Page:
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the UK border controls in Calais could be in jeopardy of the UK voted

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for Brexit and the French economy minister made a similar claim. This

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is a question to you both, is that completely wrong, or is there still

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any possibility at all that this agreement may be revisited? Well, we

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have discussed the agreement and President Francois Hollande and the

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interior minister have been very clear from their point of view that

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they wish the agreement to stay. I want the agreement to stay and I

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know there are those who are calling for it to go, there are those within

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France who are calling for it to go. I believe it is an important

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agreement. We have developed it in recent times and we have been

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putting more resources to the security around the area and I am

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grateful to the efforts that the French government have made in the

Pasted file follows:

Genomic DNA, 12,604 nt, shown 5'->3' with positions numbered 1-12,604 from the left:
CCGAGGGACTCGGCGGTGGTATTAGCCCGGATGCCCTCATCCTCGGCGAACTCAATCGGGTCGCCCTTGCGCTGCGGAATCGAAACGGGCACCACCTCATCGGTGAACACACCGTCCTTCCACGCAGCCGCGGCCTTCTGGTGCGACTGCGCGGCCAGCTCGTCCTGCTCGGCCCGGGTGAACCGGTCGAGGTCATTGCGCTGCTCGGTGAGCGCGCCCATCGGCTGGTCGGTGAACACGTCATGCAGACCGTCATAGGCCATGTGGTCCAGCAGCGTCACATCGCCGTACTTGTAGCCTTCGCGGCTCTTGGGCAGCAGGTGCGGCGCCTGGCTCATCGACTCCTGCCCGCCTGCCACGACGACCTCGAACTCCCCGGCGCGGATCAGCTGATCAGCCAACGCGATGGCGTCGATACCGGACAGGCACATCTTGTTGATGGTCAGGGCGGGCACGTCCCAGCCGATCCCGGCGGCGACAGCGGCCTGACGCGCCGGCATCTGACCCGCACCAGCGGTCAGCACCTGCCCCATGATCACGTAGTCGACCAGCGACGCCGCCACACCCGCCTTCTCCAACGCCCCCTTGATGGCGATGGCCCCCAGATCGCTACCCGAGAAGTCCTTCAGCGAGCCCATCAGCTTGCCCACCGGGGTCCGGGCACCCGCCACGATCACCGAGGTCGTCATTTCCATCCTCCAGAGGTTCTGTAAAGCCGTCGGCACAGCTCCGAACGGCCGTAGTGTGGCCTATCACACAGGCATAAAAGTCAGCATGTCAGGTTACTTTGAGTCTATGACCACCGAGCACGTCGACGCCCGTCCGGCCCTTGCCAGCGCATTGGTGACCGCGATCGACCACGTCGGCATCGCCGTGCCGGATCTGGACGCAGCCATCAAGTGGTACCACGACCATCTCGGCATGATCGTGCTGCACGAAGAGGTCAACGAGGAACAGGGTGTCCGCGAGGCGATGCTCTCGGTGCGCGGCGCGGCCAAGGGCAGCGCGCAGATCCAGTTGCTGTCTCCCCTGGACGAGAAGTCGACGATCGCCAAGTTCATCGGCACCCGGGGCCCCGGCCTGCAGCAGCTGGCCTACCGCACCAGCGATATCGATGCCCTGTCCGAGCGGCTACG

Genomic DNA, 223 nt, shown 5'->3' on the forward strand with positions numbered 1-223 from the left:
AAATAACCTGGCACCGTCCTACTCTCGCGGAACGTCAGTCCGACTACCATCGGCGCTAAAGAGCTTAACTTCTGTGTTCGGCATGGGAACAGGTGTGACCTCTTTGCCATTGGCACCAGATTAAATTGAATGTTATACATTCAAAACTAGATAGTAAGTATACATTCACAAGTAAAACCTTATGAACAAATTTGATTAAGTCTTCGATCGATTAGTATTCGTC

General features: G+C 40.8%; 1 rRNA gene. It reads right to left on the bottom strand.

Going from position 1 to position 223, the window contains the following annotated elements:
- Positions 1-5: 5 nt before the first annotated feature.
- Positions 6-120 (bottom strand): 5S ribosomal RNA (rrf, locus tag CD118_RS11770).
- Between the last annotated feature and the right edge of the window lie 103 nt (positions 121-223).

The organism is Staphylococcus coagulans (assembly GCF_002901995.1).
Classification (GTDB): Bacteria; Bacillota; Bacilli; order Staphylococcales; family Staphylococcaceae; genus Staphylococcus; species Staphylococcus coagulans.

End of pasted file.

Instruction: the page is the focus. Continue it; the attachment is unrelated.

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increased numbers of police that they have put in to Calais in order

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to deal with issues around the juxtaposed controls there, from the

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migrant camps. The agreement is of benefit, I believe, to both the

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United Kingdom and France and I think we are both very clear,

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Britain now having taken the decision to leave the EU, but we are

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both very clear that this agreement should stay. The UK has never been

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in the Schengen area, so it was necessary to have an agreement

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between the UK and France, notably to address the issue of these

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migrants, these refugees coming to the borders of France and the UK in

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Calais and today is the Prime Minister indicated this agreement we

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applied because it is useful to both our countries and it allows us to

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address cases that otherwise would not be addressed and notably the

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case of Minos and it is also the case that we could say to migrants

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that they cannot come to Calais, there is no point coming to Calais,

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because they won't be able to cross because the UK will not accept them

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and the border security must be watertight so that there is no

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crossing at the risk of their life. It is in the interest of these

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people that we wanted to apply this agreement, let me remind you that it

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is another government that did this and we consider it as our duty to

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apply it and to apply it in the best spirit and also to improve it. Thank